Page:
where if equals the frequency of G2 at equilibrium. This final equation tells us that the allelic frequency at equilibrium is determined solely by the forward and reverse mutation rates.
Summary of effects When the only evolutionary force acting on a population is mutation, allelic frequencies change with the passage of time because some alleles mutate into others. Eventually, these allelic frequencies reach equilibrium and are determined only by the forward and reverse mutation rates. When the allelic frequencies reach equilibrium, the Hardy-Weinberg law tells us that genotypic frequencies also will remain the same.
The mutation rates for most genes are low; so change in allelic frequency due to mutation in one generation is very small, and long periods of time are required for a population to reach mutational equilibrium. For example, if the forward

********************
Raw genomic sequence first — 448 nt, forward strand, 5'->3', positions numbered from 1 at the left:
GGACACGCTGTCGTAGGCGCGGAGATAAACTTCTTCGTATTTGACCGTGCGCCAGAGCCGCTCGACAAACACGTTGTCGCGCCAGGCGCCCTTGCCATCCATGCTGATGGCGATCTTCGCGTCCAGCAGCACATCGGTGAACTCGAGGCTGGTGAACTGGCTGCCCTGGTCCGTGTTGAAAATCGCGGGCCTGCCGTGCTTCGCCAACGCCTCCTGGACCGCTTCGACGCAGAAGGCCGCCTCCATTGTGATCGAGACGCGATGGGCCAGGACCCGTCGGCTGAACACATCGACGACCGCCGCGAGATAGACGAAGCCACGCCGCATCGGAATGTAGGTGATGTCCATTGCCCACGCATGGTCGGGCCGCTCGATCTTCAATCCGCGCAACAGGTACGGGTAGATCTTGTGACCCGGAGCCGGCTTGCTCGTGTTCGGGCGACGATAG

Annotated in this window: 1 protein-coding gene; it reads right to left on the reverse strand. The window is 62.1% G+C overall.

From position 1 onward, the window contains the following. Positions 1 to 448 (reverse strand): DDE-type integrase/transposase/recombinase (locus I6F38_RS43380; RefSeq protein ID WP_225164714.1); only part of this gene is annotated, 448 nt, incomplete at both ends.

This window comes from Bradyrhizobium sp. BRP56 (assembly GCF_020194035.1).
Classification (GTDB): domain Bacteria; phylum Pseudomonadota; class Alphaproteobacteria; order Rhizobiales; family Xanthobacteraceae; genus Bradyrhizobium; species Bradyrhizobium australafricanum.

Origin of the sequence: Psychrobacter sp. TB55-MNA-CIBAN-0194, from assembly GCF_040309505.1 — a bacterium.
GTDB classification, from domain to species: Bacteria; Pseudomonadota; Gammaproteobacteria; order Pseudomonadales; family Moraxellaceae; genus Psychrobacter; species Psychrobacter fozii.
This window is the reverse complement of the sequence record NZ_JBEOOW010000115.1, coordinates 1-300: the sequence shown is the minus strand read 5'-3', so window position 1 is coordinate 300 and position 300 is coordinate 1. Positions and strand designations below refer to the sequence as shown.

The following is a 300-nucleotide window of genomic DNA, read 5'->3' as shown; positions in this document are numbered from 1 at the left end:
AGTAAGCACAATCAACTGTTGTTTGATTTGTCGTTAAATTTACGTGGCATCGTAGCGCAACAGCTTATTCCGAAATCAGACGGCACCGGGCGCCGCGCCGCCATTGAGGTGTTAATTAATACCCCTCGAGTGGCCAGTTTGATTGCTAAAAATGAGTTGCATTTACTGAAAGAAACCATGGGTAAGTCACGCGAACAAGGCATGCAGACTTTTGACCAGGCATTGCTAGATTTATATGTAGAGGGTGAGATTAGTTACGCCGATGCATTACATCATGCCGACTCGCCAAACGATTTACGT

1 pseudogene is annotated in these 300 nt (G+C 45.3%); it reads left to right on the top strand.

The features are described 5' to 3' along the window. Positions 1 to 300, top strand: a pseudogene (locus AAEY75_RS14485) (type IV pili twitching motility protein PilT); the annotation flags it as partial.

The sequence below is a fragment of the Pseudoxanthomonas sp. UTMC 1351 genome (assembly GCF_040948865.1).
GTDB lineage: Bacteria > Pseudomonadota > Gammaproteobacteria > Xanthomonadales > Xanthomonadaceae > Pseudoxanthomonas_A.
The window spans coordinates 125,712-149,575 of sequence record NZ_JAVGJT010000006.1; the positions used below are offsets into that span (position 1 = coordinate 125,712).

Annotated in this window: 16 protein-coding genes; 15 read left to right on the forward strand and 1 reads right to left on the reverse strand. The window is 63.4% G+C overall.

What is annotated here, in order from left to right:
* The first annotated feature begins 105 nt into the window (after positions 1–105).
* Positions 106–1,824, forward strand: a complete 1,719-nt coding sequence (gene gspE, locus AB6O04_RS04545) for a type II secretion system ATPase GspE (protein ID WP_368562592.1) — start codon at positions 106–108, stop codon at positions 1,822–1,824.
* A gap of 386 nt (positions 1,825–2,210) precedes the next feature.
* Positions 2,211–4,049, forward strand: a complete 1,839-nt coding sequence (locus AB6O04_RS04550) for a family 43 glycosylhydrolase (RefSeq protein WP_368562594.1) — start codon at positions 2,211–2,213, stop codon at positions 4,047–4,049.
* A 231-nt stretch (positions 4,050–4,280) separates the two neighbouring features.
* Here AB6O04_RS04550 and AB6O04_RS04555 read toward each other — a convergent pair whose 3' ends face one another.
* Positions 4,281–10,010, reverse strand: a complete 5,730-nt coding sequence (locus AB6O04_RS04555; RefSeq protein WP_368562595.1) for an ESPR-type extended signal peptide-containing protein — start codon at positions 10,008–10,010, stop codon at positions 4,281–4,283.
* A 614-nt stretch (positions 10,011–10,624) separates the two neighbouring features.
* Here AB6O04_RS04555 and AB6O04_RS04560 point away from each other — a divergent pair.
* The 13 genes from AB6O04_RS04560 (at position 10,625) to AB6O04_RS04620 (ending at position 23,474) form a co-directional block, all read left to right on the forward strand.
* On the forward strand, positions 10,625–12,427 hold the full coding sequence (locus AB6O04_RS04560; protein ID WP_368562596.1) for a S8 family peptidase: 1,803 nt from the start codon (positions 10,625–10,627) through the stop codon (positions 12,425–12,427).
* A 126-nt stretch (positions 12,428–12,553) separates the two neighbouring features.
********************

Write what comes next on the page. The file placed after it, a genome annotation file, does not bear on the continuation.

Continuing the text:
23.9 Change due to recurrent mutation slows as the frequency of p drops. Allelic frequencies are approaching mutational equilibrium at typical low mutation rates. The allelic frequency of C1 decreases as a result of forward (C1 :C2) mutation at rate ^ (.0001) and increases as a result of reverse (C2 : C1) mutation at rate v (.00001). Owing to the low rate of mutations, eventual equilibrium takes many generations to be reached.
and reverse mutation rates for alleles at a locus are 1 X 10—5 and 0.3 X 10—5 per generation, respectively (rates that have actually been measured at several loci in mice), and the allelic frequencies are p = .9 and q = .1, then the net change in allelic frequency per generation due to mutation is:
= (1 X 10—5)(.9) — (.3 X 10—5)(.1) = 8.7 X 10—6 = .0000087
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